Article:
The Senate barely does anything these days — except approve judges that could shape the law for a generation.
Since Majority Leader Harry Reid (D-Nev.) changed Senate rules in November to ease President Barack Obama’s approval of most nominees, Democrats have churned through confirmations of dozens of new judges — giving them lifetime appointments that will extend the administration’s influence for years to come. Over a roughly equivalent period during the 113th Congress, the Senate confirmed 36 district and circuit judges before the rules change and 68 after, according to Senate statistics.
Republicans have fought Democrats at every step, using their remaining procedural tools to stymie quick approval of judges and many executive branch nominees whose sway over regulations are magnified by today’s congressional stalemate. But the days of epic confirmation fights are over now because all nominees — save for those to the Supreme Court — need only a bare majority for approval after Democrats used the unilateral “nuclear option” to change the rules.
Now, Obama is catching up to the judicial confirmation records of his immediate predecessors and recasting the balance of the courts. Far more important than the minuscule number of major new laws this Congress, Democrats say, will be the installation of liberal-leaning justices up and down the bench.
“The rules change has made a huge difference,” said Marge Baker, a vice president at People for the American Way. “The legacy of this Congress has been the impact that the president and the Senate have made with judicial vacancies.”
Asked for a retrospective reaction to the rules change of nine months ago, Americans United for Change President Brad Woodhouse answered: “If the question is whether I would want to see it done again: Yes, yes, yes, yes, yes, yes.”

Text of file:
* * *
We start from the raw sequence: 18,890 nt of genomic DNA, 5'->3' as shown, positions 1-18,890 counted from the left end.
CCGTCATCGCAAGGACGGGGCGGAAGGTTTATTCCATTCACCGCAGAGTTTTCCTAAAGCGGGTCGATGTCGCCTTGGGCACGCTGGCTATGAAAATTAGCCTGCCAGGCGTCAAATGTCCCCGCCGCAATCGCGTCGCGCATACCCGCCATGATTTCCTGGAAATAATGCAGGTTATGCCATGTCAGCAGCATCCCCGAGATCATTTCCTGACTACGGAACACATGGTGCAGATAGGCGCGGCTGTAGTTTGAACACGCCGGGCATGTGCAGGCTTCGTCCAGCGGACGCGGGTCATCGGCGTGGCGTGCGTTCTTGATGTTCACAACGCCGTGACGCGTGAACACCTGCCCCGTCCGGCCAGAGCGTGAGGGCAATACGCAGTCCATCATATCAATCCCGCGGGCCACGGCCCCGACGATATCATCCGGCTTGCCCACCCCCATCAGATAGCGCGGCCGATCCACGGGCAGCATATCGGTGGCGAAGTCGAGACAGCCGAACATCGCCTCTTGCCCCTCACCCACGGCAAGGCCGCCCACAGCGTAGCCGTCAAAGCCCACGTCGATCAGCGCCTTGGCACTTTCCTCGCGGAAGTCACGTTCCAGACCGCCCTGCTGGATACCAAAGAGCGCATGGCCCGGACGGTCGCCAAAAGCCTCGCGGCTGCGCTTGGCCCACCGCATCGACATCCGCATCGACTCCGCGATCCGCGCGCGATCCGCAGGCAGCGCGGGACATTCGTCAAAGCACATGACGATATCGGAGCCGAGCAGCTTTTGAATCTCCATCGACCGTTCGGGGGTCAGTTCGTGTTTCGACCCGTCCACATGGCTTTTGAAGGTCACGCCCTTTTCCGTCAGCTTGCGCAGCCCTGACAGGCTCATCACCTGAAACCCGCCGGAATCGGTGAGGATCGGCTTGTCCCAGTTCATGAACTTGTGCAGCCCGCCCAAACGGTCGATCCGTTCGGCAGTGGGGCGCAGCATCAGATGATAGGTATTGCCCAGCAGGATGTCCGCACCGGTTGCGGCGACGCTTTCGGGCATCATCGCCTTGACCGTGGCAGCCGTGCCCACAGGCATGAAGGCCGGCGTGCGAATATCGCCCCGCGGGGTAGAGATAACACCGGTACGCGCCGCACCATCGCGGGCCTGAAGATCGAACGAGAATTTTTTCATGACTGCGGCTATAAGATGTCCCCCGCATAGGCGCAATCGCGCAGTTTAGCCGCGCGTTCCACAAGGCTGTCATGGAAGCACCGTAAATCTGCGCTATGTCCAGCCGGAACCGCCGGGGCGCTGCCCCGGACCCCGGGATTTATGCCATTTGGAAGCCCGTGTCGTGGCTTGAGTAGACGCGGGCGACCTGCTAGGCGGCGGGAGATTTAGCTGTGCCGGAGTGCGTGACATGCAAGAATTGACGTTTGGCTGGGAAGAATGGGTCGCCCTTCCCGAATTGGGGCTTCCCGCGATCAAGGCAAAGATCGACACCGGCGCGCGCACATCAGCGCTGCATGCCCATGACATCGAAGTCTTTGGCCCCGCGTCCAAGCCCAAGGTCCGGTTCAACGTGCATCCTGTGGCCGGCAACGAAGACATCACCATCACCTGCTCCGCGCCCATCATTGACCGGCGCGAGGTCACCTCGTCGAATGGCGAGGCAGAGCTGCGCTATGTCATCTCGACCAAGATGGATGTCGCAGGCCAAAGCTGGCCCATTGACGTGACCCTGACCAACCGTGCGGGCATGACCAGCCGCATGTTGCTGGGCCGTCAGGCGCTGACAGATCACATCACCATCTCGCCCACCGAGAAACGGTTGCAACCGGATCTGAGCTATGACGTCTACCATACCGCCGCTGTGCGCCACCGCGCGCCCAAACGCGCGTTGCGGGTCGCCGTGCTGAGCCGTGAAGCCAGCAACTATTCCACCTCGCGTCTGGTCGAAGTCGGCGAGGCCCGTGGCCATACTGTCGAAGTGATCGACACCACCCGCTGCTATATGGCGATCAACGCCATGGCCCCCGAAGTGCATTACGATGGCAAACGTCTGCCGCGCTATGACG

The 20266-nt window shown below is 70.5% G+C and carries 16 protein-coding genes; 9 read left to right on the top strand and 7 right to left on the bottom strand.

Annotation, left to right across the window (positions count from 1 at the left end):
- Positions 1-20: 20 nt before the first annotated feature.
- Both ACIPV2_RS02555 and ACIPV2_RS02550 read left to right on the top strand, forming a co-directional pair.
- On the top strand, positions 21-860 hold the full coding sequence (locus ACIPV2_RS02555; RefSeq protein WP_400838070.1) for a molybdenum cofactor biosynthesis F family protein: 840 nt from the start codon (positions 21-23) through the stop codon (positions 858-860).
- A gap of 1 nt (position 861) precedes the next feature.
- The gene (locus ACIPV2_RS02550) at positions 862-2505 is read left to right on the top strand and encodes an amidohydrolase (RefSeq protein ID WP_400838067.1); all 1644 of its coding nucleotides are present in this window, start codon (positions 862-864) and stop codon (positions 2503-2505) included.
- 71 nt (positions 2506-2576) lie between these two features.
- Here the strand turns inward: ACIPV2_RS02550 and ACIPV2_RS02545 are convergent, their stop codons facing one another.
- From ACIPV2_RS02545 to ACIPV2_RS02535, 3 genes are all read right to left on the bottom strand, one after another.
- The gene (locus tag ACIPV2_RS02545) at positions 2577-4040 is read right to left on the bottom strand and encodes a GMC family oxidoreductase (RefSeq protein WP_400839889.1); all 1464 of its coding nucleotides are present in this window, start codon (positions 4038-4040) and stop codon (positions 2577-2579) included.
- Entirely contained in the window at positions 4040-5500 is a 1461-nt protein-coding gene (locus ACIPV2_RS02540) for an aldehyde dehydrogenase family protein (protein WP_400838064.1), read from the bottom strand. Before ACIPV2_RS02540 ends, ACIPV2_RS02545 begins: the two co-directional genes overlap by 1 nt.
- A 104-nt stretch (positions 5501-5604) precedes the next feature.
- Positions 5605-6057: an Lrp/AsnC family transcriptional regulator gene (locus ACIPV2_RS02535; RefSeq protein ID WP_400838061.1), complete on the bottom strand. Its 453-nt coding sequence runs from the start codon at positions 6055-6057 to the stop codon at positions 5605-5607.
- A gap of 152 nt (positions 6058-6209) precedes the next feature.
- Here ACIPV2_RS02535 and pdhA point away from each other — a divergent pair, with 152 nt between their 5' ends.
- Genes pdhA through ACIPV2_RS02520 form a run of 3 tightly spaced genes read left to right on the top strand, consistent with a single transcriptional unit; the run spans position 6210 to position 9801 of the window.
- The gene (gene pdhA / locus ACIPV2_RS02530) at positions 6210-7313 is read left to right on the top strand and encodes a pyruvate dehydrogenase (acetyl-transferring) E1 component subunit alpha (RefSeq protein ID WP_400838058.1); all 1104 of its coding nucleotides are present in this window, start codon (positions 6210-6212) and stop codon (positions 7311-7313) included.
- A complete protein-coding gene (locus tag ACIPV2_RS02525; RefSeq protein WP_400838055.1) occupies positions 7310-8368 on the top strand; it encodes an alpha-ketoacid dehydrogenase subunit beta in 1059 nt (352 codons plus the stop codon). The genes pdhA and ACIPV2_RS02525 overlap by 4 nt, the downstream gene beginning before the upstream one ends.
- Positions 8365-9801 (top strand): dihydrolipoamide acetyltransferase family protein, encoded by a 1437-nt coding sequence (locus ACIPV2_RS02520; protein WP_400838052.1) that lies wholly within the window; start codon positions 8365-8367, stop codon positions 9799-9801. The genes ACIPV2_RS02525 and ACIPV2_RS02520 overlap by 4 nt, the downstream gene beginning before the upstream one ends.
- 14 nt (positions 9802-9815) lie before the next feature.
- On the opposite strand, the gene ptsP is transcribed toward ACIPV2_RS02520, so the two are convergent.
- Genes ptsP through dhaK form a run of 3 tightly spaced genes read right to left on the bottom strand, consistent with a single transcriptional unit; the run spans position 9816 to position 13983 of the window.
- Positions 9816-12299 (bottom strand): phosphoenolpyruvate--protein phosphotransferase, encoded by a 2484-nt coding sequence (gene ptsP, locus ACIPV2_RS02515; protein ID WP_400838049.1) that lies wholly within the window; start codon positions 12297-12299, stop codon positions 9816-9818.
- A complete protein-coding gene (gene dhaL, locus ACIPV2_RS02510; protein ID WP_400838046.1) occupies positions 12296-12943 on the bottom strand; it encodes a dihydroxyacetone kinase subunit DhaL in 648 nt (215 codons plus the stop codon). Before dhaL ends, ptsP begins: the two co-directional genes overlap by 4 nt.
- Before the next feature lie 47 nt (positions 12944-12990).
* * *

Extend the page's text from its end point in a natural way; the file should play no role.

“We have cleared a backlog of judges and addressed judicial emergencies. I think that’s important as a Democrat, as someone that wants to see more judges appointed by this president,” he said.
Democrats also admit there have been serious consequences to gutting the filibuster. Republicans say the change instantly “chilled” the lawmaking climate, and it’s hard to argue with them. After a cooperative first half of 2013, the Senate has fallen into a legislative deep freeze.
And Democrats have faced retribution from the GOP, exemplified by Sen. Mike Enzi (R-Wyo.) citing “nuclear option” as Republicans’ reason for blocking a raft of Obama’s ambassadorial choices before the Senate recessed for August.
In pre-nuclear days, the Senate might have unanimously approved a group of new ambassadors to global conflict zones or lower level judges before skipping town — but those days are over. Senate Republicans have shown no indication they will relent on their demand for procedural votes on most nominees that are guaranteed to be OK‘d by Democrats only hours later, a practice that slows the Senate to a crawl.
“We’ve been successful in doing that so far,” said Sen. Chuck Grassley of Iowa, the GOP’s top gun on judicial issues. “I’ve suggested it and the caucus has backed it up.”
Given the complexity of Senate process and politics, everyone has their own take on the nuclear effect. Confirmation rates are up but nominations still plod toward approval. Republicans have consistently voted in a manner that would have blocked nominees under the old rules, but it’s impossible to say which votes were made in protest of the rules change and which protested an individual nominee.
Democratic aides and researchers argue there are at least 20 key judicial and executive nominees that would have been blocked by the GOP or at least delayed for months before November. In their eyes, Jeh Johnson would not be Homeland Security secretary, IRS chief John Koskinen would still be waiting for a vote and former Rep. Mel Watt (D-N.C.) would still be in Congress, not leading the Federal Housing Finance Agency.
“Unquestionably things had to change,” said Stephen Spaulding, a counsel for Common Cause, a member of a coalition called Fix the Senate Now.
Republicans don’t dispute that some key nominees would have been defeated under the old rules. Instead they highlight changes in balance of power: The Senate had long stood as a counter to the president; now the chamber processes Obama’s choices with little scrutiny.
“It’s empowered Obama and has taken power away from elected representatives that could offer a check on Obama,” said a Senate Republican aide.
And the GOP argues the Senate is far less efficient than a year ago. Each nomination saps an hour or more of the Senate’s time, leaving the chamber in the boring, empty posture of a quorum call as Democratic leaders run out the procedural clock on each nominee.